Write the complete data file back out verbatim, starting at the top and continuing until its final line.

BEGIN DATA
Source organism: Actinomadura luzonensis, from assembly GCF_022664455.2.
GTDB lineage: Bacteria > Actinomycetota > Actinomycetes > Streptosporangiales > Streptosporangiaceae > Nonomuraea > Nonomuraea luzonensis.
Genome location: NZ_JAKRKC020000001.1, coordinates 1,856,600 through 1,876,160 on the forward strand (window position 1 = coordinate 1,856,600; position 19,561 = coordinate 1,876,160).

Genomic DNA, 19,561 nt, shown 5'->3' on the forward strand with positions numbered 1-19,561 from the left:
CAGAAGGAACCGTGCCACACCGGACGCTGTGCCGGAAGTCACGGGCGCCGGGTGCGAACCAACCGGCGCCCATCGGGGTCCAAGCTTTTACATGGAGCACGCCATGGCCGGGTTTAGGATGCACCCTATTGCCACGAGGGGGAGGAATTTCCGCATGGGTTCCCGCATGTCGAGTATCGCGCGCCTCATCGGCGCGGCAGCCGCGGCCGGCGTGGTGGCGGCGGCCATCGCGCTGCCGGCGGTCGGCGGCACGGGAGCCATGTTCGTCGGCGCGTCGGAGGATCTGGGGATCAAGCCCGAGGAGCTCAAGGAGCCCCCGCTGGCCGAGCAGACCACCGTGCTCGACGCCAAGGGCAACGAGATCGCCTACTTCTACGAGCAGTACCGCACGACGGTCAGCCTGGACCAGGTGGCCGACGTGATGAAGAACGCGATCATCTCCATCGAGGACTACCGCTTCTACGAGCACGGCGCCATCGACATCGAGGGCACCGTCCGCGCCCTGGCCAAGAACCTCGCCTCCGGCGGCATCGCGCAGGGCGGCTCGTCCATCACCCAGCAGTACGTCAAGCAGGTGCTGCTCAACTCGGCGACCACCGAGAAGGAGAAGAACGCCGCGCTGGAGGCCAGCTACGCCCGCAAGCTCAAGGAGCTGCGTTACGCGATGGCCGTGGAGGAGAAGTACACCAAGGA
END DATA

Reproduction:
Source organism: Actinomadura luzonensis, from assembly GCF_022664455.2.
GTDB lineage: Bacteria > Actinomycetota > Actinomycetes > Streptosporangiales > Streptosporangiaceae > Nonomuraea > Nonomuraea luzonensis.
Genome location: NZ_JAKRKC020000001.1, coordinates 1,856,600 through 1,876,160 on the forward strand (window position 1 = coordinate 1,856,600; position 19,561 = coordinate 1,876,160).

Genomic DNA, 19,561 nt, shown 5'->3' on the forward strand with positions numbered 1-19,561 from the left:
CAGAAGGAACCGTGCCACACCGGACGCTGTGCCGGAAGTCACGGGCGCCGGGTGCGAACCAACCGGCGCCCATCGGGGTCCAAGCTTTTACATGGAGCACGCCATGGCCGGGTTTAGGATGCACCCTATTGCCACGAGGGGGAGGAATTTCCGCATGGGTTCCCGCATGTCGAGTATCGCGCGCCTCATCGGCGCGGCAGCCGCGGCCGGCGTGGTGGCGGCGGCCATCGCGCTGCCGGCGGTCGGCGGCACGGGAGCCATGTTCGTCGGCGCGTCGGAGGATCTGGGGATCAAGCCCGAGGAGCTCAAGGAGCCCCCGCTGGCCGAGCAGACCACCGTGCTCGACGCCAAGGGCAACGAGATCGCCTACTTCTACGAGCAGTACCGCACGACGGTCAGCCTGGACCAGGTGGCCGACGTGATGAAGAACGCGATCATCTCCATCGAGGACTACCGCTTCTACGAGCACGGCGCCATCGACATCGAGGGCACCGTCCGCGCCCTGGCCAAGAACCTCGCCTCCGGCGGCATCGCGCAGGGCGGCTCGTCCATCACCCAGCAGTACGTCAAGCAGGTGCTGCTCAACTCGGCGACCACCGAGAAGGAGAAGAACGCCGCGCTGGAGGCCAGCTACGCCCGCAAGCTCAAGGAGCTGCGTTACGCGATGGCCGTGGAGGAGAAGTACACCAAGGA